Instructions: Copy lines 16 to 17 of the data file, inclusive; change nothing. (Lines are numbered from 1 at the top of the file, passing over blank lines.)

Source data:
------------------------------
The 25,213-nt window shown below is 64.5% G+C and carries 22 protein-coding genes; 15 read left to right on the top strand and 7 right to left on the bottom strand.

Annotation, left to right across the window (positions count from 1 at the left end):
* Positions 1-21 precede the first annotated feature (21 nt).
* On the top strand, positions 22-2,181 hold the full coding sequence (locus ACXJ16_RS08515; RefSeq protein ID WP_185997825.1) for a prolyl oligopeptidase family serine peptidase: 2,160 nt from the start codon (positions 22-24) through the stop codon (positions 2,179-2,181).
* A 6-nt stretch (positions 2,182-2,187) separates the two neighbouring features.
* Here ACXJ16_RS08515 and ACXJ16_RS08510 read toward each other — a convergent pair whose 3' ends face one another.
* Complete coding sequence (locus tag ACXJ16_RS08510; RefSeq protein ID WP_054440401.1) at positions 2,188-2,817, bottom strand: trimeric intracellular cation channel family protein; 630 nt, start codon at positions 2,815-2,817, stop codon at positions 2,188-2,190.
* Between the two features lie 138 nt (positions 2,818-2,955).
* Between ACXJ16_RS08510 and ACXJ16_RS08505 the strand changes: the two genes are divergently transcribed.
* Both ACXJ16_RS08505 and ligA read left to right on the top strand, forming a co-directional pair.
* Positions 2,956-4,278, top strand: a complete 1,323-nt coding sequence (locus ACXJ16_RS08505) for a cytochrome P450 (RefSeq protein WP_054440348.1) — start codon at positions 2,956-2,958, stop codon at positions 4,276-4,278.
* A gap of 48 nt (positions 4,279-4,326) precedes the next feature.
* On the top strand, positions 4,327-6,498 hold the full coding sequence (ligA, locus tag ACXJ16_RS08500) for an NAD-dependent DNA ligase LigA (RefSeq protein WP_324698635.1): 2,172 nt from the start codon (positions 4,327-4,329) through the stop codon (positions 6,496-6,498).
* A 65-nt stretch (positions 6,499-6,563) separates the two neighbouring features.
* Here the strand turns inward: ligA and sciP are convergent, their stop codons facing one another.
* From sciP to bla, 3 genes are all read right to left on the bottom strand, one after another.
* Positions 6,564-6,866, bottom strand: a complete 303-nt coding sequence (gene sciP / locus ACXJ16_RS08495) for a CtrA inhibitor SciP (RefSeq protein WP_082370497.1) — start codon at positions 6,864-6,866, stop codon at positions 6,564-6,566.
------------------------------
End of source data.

* From sciP to bla, 3 genes are all read right to left on the bottom strand, one after another.
* Positions 6,564-6,866, bottom strand: a complete 303-nt coding sequence (gene sciP / locus ACXJ16_RS08495) for a CtrA inhibitor SciP (RefSeq protein WP_082370497.1) — start codon at positions 6,864-6,866, stop codon at positions 6,564-6,566.